Big O Notation

Big O notation might look something like this: O(log N)

N = number of input data
O( ) = function notation for Big O (just tells you we're using Big O notation)
log N = the function that describes the efficiency of the procedure or algorithm as N grows bigger and bigger

Programmers use Big O Notation as a way to express how efficient an algorithm or procedure is at performing its designated task (e.g. sorting, searching). The function tells us the maximum number of “actions” it will take for the algorithm to achieve its goal, given N data.

Example 1: O(N)

O(N) is the linear case. Given 10 data, the worst-case scenario is that it will take 10 “actions” to search for a target, or sort the data, or whatever the goal of the algorithm is. Given 100 data, it will take 100 actions. Given 2000 data, it will take 2000 actions. Given N data, it will take N actions.

A real life example would be if you were looking for a book on your friend’s bookshelf.

Lets say you want your program to find any given book. You could tell the program to start checking books one by one from the left. If you wanted Harry Potter 3, it would only take 3 actions (or tries) because it’s the third book in. However, Big O tells us the worst-case scenario. What book would cause the algorithm to take the most possible actions? Harry Potter 7 — it’s the last book so the algorithm would have to run all 7 times. Given 7 books, it took the algorithm 7 actions / tries to find the book in the worst case scenario.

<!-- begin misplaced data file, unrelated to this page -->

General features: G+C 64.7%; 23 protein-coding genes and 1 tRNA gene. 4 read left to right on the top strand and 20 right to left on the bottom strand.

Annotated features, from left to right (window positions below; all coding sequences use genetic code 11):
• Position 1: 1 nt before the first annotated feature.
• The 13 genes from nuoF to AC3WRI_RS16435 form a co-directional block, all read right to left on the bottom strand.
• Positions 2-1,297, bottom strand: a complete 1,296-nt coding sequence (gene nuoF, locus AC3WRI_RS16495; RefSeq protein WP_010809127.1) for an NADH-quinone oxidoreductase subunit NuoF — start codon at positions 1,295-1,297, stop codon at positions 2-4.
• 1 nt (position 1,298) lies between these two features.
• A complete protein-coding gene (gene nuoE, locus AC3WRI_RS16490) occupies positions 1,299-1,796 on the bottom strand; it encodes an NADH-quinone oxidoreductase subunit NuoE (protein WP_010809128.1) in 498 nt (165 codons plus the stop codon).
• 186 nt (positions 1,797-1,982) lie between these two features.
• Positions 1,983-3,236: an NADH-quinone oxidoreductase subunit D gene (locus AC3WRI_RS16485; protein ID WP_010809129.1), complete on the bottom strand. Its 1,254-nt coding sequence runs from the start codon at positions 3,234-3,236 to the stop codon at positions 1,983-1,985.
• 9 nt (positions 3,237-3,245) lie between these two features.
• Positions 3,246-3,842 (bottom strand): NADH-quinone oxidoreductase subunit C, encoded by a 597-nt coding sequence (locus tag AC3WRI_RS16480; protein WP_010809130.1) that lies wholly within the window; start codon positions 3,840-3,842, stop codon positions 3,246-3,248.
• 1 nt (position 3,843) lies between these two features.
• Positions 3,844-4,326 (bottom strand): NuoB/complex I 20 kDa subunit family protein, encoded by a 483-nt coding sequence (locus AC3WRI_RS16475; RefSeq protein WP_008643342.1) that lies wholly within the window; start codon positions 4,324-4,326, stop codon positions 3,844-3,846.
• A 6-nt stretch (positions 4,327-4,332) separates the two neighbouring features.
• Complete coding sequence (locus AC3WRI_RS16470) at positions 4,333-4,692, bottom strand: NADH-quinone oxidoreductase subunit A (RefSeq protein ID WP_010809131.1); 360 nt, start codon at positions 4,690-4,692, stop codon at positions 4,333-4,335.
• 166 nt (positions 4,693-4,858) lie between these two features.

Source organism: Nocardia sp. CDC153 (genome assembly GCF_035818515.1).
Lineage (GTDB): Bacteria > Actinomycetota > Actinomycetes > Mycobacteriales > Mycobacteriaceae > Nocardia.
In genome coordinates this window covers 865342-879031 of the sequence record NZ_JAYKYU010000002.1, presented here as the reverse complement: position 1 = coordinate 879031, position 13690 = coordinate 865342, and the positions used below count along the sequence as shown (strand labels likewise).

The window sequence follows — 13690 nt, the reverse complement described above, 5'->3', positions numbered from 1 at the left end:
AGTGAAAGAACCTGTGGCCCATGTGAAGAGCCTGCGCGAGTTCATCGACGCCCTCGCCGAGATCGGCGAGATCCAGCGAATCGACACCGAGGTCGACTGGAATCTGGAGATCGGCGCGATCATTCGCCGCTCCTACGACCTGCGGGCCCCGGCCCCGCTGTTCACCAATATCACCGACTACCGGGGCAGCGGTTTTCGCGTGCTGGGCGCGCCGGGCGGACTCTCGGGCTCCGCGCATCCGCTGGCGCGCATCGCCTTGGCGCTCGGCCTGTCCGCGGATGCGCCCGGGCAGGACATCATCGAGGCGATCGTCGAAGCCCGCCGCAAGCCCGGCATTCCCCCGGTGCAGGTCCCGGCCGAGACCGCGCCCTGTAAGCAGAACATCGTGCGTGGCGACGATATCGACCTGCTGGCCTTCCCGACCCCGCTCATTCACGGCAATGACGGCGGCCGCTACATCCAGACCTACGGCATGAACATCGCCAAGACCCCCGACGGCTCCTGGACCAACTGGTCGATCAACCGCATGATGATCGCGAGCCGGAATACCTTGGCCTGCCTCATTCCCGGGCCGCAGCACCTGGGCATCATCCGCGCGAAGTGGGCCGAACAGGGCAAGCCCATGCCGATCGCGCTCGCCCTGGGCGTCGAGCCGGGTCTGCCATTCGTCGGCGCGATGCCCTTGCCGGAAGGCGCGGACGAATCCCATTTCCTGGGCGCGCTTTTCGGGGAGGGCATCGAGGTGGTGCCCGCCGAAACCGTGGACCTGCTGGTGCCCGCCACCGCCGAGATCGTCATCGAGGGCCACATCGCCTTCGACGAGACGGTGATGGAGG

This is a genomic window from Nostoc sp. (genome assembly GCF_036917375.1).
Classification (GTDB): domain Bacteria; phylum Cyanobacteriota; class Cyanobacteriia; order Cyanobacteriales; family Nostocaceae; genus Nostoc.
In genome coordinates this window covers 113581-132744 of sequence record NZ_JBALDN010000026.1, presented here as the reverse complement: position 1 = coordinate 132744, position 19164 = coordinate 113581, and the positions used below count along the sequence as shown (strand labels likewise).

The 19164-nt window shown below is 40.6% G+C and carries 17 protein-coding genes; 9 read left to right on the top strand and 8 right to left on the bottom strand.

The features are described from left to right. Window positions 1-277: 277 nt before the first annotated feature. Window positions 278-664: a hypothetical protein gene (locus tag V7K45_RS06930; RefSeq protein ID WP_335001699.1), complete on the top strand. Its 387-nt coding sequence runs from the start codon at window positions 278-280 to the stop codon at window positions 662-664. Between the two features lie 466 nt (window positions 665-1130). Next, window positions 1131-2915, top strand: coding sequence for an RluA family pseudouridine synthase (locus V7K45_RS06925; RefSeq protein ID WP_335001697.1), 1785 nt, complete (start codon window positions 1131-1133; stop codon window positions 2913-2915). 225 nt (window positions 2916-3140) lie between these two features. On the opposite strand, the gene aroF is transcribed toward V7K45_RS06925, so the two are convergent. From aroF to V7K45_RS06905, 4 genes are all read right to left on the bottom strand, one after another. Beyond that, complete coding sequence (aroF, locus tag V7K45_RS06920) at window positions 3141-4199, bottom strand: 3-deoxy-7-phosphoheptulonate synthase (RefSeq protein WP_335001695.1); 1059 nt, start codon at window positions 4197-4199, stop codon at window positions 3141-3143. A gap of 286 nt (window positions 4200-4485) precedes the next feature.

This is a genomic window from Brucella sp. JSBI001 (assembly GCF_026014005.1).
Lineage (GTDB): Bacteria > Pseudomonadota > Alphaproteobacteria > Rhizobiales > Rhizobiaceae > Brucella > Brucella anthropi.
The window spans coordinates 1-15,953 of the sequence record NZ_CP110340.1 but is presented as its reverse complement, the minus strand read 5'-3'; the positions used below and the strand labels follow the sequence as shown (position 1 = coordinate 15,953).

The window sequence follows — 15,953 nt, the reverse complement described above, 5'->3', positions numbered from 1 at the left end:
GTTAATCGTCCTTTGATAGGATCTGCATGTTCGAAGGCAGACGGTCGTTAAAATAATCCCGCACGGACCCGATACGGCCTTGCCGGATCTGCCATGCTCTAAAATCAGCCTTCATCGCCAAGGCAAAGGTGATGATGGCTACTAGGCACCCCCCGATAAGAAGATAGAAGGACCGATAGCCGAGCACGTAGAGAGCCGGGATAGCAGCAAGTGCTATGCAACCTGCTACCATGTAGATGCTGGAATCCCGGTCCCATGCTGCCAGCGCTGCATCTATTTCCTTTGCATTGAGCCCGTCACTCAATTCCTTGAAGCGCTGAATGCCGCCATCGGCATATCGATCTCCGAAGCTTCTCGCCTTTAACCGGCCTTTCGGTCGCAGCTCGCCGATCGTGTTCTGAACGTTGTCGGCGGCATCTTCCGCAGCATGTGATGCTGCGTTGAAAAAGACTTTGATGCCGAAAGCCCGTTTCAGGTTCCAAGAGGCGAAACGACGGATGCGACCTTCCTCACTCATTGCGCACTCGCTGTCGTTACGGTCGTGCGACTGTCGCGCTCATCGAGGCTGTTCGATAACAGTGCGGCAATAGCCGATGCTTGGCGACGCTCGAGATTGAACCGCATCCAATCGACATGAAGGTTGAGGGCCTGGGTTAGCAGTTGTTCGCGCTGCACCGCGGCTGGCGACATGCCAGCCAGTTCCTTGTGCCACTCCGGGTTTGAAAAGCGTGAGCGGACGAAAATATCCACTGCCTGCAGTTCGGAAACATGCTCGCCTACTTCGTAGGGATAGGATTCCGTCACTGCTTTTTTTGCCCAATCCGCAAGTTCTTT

What if we ran this algorithm on 10 books? The worst case would take all 10 tries. How about 1,000,000 books? It would take 1 million tries.

So, TL;DR — O(N) tells us that given N data, it will take an algorithm N actions / tries to accomplish a task.

Example 2: O(1)

What does O(1) tell us? The function inside is simply “1”. This means that no matter what number N is, it will always accomplish the task in 1 try. It represents the most efficient algorithm possible.

Does this exist? Sure it does! But it might not give you exactly what you’re looking for. Here’s an algorithm that can be described with O(1).

def efficient_but_useless
  return true

TL;DR algorithms with O(1) always finish in 1 try.

Example 3: O(N2) or any higher exponent

Is this an efficient algorithm? In other words, if I input a large amount of data for N, what does that tell me about the algorithm? If I input N=1, then no matter what, it will take 1 try. But if I put in N=10, then it will take 102 = 100 actions / tries to complete the algorithm (worst case scenario). Imagine if the exponent were higher, or if N were higher. Then the algorithm would be super inefficient!

What kinds of algorithms would have O(N2)? Simply put, algorithms with nested loops usually exhibit this behavior. If you have to run a procedure on each item, and each item has to check itself against every other item in some way, then worst case is that you run the procedure N2 times. In other words, it takes N2 actions.

Example 4: O(log N)

This time the function is logarithmic.

Imagine that the x-axis represents N, how much input data you have, and the y-axis tells us how many actions or tries it takes the algorithm to finish (worst case scenario, as usual). As N grows larger, the number of tries grows, but slowly.

Let’s try calculating a few examples. Keep in mind that when programmers write log N, it refers to log base 2. Also, since the number of actions has to be a whole number, if you get a decimal, the rule of thumb is to round up. So given 10 data, it will take log(10) = 3.32 which rounds up to 4 actions, max. This isn’t that much more efficient than O(N), but what if N=1,000,000? It would take your algorithm log(1000000) = 19.93 which rounds up to 20 tries, max. For 1000000 data, that’s pretty efficient!